There is a very common problems among programmers that haven’t tried unit tests .. They don’t know how to start. Most of the programmers that I’ve met, including myself, had this problem, and the natural way to go about this is to buy a book and start reading.

Problem is, I had some really bad experience with books on that topic, so did the people I met.

Today, I have finally had enough unit test experience that allows me to explain how to go about this.


Let’s be clear first … There are many types of testing, unit testing, system testing, integration testing, black-box testing, white-box testing, … etc. Make sure you read about all types of testing methodologies, because they will teach you what unit tests aren’t.

To highlight some of the important topics here:

Unit testing isn’t BDD

BDD is writing high level tests that the business understands and can be expressed in terms of the system output. That means you don’t really care about the internal workings of the system as long as the correct output comes out.

Integration tests, functional tests, system testing aren’t much different. They only differ in subtle ways, but they are all high level testing that usually doesn’t need knowledge of the internal system workings.

What Unit Tests are

Unit tests are tests that are written for every single part of your system. You test that your object contains certain properties, you test that invoking a certain method returns a certain result, and you even test the output signals generating from your system. It is a very low level rigorous testing.


Now, here are the enlightenments I had while writing those tests…

No Duplication

The fact that you have to test every single operation in your system makes you never want to write duplicate code .. ever. If you write duplicate code, you will duplicate your tests, and things will start looking shitty. I have a rule that, once you start copy pasting your unit tests, that means your program isn’t DRY enough, or you’re doing it all wrong.

One reason you might end up writing duplicate tests is not necessarily duplicate code. You might be mixing BDD with TDD. Here is an example:

class Component:
  def __init__(self, operation):
    self.operation = operation

  def perform(self, input):
    return self.operation(input)

Notice that the component receives an operation that changes the behavior of this Component class. How are you suppose to test this?

If you are new to TDD, you might be tempted to instantiate a Component, set the operation to something, and then make sure that operation performs properly. That is not proper TDD, because you will be duplicating the testing of the operation, which is external to this class!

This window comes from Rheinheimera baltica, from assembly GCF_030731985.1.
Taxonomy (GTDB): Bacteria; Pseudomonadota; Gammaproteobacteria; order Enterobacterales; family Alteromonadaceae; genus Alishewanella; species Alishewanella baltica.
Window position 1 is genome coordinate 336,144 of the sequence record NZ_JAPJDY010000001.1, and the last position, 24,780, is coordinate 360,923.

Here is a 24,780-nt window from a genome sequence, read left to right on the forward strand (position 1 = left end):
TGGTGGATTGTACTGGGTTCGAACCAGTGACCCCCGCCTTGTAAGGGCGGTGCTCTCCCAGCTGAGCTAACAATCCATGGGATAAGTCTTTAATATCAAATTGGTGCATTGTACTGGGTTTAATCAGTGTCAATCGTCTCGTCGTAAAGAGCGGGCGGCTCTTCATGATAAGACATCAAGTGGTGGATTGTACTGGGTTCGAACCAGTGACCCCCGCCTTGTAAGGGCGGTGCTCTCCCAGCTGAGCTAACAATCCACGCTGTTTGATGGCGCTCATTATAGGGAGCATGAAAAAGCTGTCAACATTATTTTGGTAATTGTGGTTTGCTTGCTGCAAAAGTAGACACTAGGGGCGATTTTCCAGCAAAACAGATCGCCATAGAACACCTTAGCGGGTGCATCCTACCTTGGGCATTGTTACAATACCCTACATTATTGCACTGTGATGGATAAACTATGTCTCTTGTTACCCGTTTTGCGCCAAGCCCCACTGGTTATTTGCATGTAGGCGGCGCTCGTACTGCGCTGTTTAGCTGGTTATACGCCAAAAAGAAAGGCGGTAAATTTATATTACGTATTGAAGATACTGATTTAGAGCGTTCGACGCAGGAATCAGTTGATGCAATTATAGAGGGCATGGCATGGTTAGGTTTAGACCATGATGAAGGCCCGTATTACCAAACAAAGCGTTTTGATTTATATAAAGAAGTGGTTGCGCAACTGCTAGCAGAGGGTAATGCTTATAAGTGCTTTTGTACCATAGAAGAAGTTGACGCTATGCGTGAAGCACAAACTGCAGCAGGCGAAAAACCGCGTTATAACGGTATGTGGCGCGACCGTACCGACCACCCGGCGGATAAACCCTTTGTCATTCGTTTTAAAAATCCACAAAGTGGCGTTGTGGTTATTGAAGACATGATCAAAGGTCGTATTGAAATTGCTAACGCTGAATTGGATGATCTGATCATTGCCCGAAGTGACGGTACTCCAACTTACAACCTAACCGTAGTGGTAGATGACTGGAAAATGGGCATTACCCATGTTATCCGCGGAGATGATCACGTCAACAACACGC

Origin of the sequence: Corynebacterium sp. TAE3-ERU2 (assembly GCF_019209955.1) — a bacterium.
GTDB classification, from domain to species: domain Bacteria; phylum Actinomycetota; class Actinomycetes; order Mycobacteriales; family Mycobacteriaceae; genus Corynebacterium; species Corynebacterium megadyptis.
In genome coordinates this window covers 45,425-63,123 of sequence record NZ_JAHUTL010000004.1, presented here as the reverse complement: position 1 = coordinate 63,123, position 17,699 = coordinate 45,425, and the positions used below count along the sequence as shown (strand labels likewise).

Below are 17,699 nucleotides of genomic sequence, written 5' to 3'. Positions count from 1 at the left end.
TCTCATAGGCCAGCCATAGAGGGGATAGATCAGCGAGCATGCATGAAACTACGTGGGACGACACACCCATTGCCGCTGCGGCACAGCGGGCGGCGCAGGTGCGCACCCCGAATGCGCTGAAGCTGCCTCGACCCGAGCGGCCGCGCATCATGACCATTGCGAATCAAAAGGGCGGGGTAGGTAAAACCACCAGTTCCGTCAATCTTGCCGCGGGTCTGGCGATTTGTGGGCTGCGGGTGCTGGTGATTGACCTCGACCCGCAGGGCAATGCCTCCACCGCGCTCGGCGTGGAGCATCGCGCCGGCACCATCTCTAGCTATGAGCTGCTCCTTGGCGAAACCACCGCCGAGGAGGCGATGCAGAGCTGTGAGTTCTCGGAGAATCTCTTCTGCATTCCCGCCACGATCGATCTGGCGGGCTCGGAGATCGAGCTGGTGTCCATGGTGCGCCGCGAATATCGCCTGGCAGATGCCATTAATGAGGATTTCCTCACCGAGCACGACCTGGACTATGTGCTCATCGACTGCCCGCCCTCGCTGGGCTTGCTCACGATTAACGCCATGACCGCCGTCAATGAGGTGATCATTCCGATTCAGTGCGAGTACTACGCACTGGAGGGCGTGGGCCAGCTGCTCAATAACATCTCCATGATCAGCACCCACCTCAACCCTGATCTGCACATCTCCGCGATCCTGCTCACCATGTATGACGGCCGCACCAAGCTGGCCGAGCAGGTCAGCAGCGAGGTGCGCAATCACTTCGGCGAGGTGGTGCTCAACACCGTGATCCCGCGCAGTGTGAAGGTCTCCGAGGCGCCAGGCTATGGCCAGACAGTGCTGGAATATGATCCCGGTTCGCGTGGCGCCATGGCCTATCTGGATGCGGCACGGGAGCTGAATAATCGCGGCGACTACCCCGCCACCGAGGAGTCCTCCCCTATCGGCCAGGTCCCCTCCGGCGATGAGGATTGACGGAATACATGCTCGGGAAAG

The test for this case is to simply pass a dummy operation with a mock object, and assert that when we call the perform method, the mock object will be called:

class Stub:
  def __init__(self):
    self.did_call = false
  def __call__(self):
    self.did_call = true


I hope the above example is clear. We are simply testing that if we pass an operation to the Component, the Component will perform a call using that operation when perform is called.

Fortunately, you are a passionate programmer, you can’t leave things the way they are! So, while writing unit tests for the system, that will be a perfect opportunity to find and eliminate duplication, and discover better ways to come up with abstractions.

Break Dependencies

Imagine if for you to write a test for a function that is the handler of a button click. So, on button clicked, you want to send an HTTP request, and schedule a notification (those are totally random things, but you might be doing something similar). Testing this function because almost impossible.

You have to instantiate the HttpClient singleton, initialize the notification scheduler somehow in order to for the function to be tested properly .. That won’t do at all.

The rule is:

When writing unit tests, you must test each component in isolation.

Taking the previous example into consideration, we first need to make this function serve one purpose, and then test that alone. So, what we might have is another core component, completely separated from the UI, that receives a signal through some NotificationCenter.

This way, all we have to do to test this function is make sure that it submits that notification! As for the other stuff that needs to happen, we can design it in the observing component.

In this case, the component might have services registered to handle certain signals. So, there is an HTTPService that registers for that signal, and will send a request when that signal is received. Notice, that now we can test this HTTPService separately! The test is to make sure that when a signal is generated, the HTTPService attempts to send an HTTP request.

Catch Bug Early

Needless to say, that one of the toughest things we programmers go through is finding the origin of a bug, especially a semantic one. By unit testing, you can verify all your assumptions you are making by simply running the tests. That will help you catch bugs faster, because you are testing your changes at a micro level, before running them at a macro level.

This is especially useful when you are writing C/C++ code, or in some scripting language, since it’s easy to make mistakes there. Something could easily slip by because of the extreme low-level/high-level programming.


Yeah, I am not gonna go through other obvious TDD benefits that people evangelize in books, since this post is all about practical advice that I actually experienced.